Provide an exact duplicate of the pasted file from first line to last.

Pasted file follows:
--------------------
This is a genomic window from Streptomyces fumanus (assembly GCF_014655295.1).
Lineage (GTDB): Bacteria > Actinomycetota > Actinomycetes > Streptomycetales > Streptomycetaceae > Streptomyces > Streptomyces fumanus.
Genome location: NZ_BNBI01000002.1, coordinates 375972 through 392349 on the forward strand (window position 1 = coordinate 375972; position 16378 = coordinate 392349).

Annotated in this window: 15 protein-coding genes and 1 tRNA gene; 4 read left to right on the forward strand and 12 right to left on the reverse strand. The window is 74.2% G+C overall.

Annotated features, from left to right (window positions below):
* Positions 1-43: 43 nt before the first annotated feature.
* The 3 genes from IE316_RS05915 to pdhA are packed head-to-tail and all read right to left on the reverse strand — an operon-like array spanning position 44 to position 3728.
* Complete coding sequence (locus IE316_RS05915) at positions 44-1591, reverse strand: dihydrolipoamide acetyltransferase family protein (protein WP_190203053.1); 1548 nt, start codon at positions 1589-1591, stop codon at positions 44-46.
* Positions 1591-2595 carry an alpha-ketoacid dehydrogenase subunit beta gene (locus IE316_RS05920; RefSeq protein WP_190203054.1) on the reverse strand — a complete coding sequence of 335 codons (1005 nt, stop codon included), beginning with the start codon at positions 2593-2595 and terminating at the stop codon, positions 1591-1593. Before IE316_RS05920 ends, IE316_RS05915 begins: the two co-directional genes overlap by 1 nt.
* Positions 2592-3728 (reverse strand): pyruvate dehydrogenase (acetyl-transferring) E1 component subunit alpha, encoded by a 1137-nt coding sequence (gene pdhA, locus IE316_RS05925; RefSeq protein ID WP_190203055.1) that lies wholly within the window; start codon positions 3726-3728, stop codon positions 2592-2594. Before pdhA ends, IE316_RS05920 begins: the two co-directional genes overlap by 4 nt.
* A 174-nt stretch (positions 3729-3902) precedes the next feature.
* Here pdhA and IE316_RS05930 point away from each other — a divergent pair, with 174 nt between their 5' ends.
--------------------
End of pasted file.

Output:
This is a genomic window from Streptomyces fumanus (assembly GCF_014655295.1).
Lineage (GTDB): Bacteria > Actinomycetota > Actinomycetes > Streptomycetales > Streptomycetaceae > Streptomyces > Streptomyces fumanus.
Genome location: NZ_BNBI01000002.1, coordinates 375972 through 392349 on the forward strand (window position 1 = coordinate 375972; position 16378 = coordinate 392349).

Annotated in this window: 15 protein-coding genes and 1 tRNA gene; 4 read left to right on the forward strand and 12 right to left on the reverse strand. The window is 74.2% G+C overall.

Annotated features, from left to right (window positions below):
* Positions 1-43: 43 nt before the first annotated feature.
* The 3 genes from IE316_RS05915 to pdhA are packed head-to-tail and all read right to left on the reverse strand — an operon-like array spanning position 44 to position 3728.
* Complete coding sequence (locus IE316_RS05915) at positions 44-1591, reverse strand: dihydrolipoamide acetyltransferase family protein (protein WP_190203053.1); 1548 nt, start codon at positions 1589-1591, stop codon at positions 44-46.
* Positions 1591-2595 carry an alpha-ketoacid dehydrogenase subunit beta gene (locus IE316_RS05920; RefSeq protein WP_190203054.1) on the reverse strand — a complete coding sequence of 335 codons (1005 nt, stop codon included), beginning with the start codon at positions 2593-2595 and terminating at the stop codon, positions 1591-1593. Before IE316_RS05920 ends, IE316_RS05915 begins: the two co-directional genes overlap by 1 nt.
* Positions 2592-3728 (reverse strand): pyruvate dehydrogenase (acetyl-transferring) E1 component subunit alpha, encoded by a 1137-nt coding sequence (gene pdhA, locus IE316_RS05925; RefSeq protein ID WP_190203055.1) that lies wholly within the window; start codon positions 3726-3728, stop codon positions 2592-2594. Before pdhA ends, IE316_RS05920 begins: the two co-directional genes overlap by 4 nt.
* A 174-nt stretch (positions 3729-3902) precedes the next feature.
* Here pdhA and IE316_RS05930 point away from each other — a divergent pair, with 174 nt between their 5' ends.